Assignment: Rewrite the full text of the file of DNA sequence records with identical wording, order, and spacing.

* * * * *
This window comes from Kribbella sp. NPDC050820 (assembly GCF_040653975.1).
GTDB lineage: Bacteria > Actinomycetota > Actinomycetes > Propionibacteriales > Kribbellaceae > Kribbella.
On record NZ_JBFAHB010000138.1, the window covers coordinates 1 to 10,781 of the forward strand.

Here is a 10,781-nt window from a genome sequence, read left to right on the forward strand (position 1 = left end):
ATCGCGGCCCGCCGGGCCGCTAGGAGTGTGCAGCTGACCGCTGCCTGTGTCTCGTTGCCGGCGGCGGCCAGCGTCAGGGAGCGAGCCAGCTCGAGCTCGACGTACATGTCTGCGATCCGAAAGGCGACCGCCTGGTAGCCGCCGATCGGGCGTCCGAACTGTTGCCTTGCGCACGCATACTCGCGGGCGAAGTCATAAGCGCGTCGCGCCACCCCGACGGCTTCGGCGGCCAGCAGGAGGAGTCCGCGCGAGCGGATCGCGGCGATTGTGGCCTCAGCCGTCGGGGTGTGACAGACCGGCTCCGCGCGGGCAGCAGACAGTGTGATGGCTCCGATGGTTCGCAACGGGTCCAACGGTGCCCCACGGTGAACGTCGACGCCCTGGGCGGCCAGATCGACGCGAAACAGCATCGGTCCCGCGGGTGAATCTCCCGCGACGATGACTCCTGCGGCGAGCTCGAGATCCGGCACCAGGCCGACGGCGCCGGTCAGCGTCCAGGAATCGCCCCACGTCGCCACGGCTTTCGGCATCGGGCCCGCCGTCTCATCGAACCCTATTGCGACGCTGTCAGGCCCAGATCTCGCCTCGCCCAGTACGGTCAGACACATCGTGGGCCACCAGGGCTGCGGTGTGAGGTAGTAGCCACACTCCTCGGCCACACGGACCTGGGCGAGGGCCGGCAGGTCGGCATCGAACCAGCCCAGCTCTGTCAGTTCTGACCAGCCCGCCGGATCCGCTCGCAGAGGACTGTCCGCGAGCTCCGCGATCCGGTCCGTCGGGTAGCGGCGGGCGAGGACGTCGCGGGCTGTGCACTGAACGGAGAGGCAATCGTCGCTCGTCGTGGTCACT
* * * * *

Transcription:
This window comes from Kribbella sp. NPDC050820 (assembly GCF_040653975.1).
GTDB lineage: Bacteria > Actinomycetota > Actinomycetes > Propionibacteriales > Kribbellaceae > Kribbella.
On record NZ_JBFAHB010000138.1, the window covers coordinates 1 to 10,781 of the forward strand.

Here is a 10,781-nt window from a genome sequence, read left to right on the forward strand (position 1 = left end):
ATCGCGGCCCGCCGGGCCGCTAGGAGTGTGCAGCTGACCGCTGCCTGTGTCTCGTTGCCGGCGGCGGCCAGCGTCAGGGAGCGAGCCAGCTCGAGCTCGACGTACATGTCTGCGATCCGAAAGGCGACCGCCTGGTAGCCGCCGATCGGGCGTCCGAACTGTTGCCTTGCGCACGCATACTCGCGGGCGAAGTCATAAGCGCGTCGCGCCACCCCGACGGCTTCGGCGGCCAGCAGGAGGAGTCCGCGCGAGCGGATCGCGGCGATTGTGGCCTCAGCCGTCGGGGTGTGACAGACCGGCTCCGCGCGGGCAGCAGACAGTGTGATGGCTCCGATGGTTCGCAACGGGTCCAACGGTGCCCCACGGTGAACGTCGACGCCCTGGGCGGCCAGATCGACGCGAAACAGCATCGGTCCCGCGGGTGAATCTCCCGCGACGATGACTCCTGCGGCGAGCTCGAGATCCGGCACCAGGCCGACGGCGCCGGTCAGCGTCCAGGAATCGCCCCACGTCGCCACGGCTTTCGGCATCGGGCCCGCCGTCTCATCGAACCCTATTGCGACGCTGTCAGGCCCAGATCTCGCCTCGCCCAGTACGGTCAGACACATCGTGGGCCACCAGGGCTGCGGTGTGAGGTAGTAGCCACACTCCTCGGCCACACGGACCTGGGCGAGGGCCGGCAGGTCGGCATCGAACCAGCCCAGCTCTGTCAGTTCTGACCAGCCCGCCGGATCCGCTCGCAGAGGACTGTCCGCGAGCTCCGCGATCCGGTCCGTCGGGTAGCGGCGGGCGAGGACGTCGCGGGCTGTGCACTGAACGGAGAGGCAATCGTCGCTCGTCGTGGTCACT